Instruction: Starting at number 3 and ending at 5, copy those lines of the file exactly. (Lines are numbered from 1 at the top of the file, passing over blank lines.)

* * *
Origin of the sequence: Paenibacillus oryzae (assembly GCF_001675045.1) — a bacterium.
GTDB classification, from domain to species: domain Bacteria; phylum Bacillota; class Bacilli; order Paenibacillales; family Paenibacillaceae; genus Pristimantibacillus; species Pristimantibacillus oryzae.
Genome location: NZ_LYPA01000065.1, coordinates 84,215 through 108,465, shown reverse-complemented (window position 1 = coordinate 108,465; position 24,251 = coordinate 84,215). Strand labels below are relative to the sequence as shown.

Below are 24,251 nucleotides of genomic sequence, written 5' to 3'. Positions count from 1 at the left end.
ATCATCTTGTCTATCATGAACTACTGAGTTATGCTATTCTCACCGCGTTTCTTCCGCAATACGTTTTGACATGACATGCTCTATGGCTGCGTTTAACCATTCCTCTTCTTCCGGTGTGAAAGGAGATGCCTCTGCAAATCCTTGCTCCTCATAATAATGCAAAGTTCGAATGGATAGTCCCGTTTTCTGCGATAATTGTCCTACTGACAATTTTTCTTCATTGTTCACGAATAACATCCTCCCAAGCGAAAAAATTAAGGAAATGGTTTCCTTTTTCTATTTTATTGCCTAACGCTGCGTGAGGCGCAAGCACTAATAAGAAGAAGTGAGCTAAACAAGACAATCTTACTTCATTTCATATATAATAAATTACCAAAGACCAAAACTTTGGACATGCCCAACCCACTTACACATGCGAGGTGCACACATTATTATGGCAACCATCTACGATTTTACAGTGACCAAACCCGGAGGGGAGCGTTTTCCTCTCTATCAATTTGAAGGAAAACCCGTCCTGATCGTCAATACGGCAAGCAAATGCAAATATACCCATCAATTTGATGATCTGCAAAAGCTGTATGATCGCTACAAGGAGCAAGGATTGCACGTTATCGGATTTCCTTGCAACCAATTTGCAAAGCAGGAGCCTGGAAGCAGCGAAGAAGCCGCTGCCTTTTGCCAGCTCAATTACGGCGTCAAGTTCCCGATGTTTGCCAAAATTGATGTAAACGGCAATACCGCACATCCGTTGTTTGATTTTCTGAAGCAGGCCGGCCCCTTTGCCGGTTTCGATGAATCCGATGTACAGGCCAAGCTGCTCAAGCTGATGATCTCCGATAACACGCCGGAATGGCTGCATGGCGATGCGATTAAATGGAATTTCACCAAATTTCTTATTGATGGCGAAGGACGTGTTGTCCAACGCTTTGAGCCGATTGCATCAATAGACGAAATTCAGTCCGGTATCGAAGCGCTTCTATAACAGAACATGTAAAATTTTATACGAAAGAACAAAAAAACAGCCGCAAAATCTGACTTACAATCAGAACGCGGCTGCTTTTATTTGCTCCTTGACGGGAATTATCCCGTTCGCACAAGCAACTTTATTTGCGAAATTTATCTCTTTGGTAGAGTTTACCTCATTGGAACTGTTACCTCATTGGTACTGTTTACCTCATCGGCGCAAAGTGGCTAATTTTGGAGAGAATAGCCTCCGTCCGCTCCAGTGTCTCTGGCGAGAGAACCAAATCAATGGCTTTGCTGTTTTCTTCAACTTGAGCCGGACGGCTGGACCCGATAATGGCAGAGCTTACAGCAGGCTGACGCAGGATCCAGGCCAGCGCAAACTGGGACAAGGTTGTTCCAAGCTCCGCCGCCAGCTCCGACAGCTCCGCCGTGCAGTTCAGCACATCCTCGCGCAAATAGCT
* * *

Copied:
Genome location: NZ_LYPA01000065.1, coordinates 84,215 through 108,465, shown reverse-complemented (window position 1 = coordinate 108,465; position 24,251 = coordinate 84,215). Strand labels below are relative to the sequence as shown.

Below are 24,251 nucleotides of genomic sequence, written 5' to 3'. Positions count from 1 at the left end.
ATCATCTTGTCTATCATGAACTACTGAGTTATGCTATTCTCACCGCGTTTCTTCCGCAATACGTTTTGACATGACATGCTCTATGGCTGCGTTTAACCATTCCTCTTCTTCCGGTGTGAAAGGAGATGCCTCTGCAAATCCTTGCTCCTCATAATAATGCAAAGTTCGAATGGATAGTCCCGTTTTCTGCGATAATTGTCCTACTGACAATTTTTCTTCATTGTTCACGAATAACATCCTCCCAAGCGAAAAAATTAAGGAAATGGTTTCCTTTTTCTATTTTATTGCCTAACGCTGCGTGAGGCGCAAGCACTAATAAGAAGAAGTGAGCTAAACAAGACAATCTTACTTCATTTCATATATAATAAATTACCAAAGACCAAAACTTTGGACATGCCCAACCCACTTACACATGCGAGGTGCACACATTATTATGGCAACCATCTACGATTTTACAGTGACCAAACCCGGAGGGGAGCGTTTTCCTCTCTATCAATTTGAAGGAAAACCCGTCCTGATCGTCAATACGGCAAGCAAATGCAAATATACCCATCAATTTGATGATCTGCAAAAGCTGTATGATCGCTACAAGGAGCAAGGATTGCACGTTATCGGATTTCCTTGCAACCAATTTGCAAAGCAGGAGCCTGGAAGCAGCGAAGAAGCCGCTGCCTTTTGCCAGCTCAATTACGGCGTCAAGTTCCCGATGTTTGCCAAAATTGATGTAAACGGCAATACCGCACATCCGTTGTTTGATTTTCTGAAGCAGGCCGGCCCCTTTGCCGGTTTCGATGAATCCGATGTACAGGCCAAGCTGCTCAAGCTGATGATCTCCGATAACACGCCGGAATGGCTGCATGGCGATGCGATTAAATGGAATTTCACCAAATTTCTTATTGATGGCGAAGGACGTGTTGTCCAACGCTTTGAGCCGATTGCATCAATAGACGAAATTCAGTCCGGTATCGAAGCGCTTCTATAACAGAACATGTAAAATTTTATACGAAAGAACAAAAAAACAGCCGCAAAATCTGACTTACAATCAGAACGCGGCTGCTTTTATTTGCTCCTTGACGGGAATTATCCCGTTCGCACAAGCAACTTTATTTGCGAAATTTATCTCTTTGGTAGAGTTTACCTCATTGGAACTGTTACCTCATTGGTACTGTTTACCTCATCGGCGCAAAGTGGCTAATTTTGGAGAGAATAGCCTCCGTCCGCTCCAGTGTCTCTGGCGAGAGAACCAAATCAATGGCTTTGCTGTTTTCTTCAACTTGAGCCGGACGGCTGGACCCGATAATGGCAGAGCTTACAGCAGGCTGACGCAGGATCCAGGCCAGCGCAAACTGGGACAAGGTTGTTCCAAGCTCCGCCGCCAGCTCCGACAGCTCCGCCGTGCAGTTCAGCACATCCTCGCGCAAATAGCT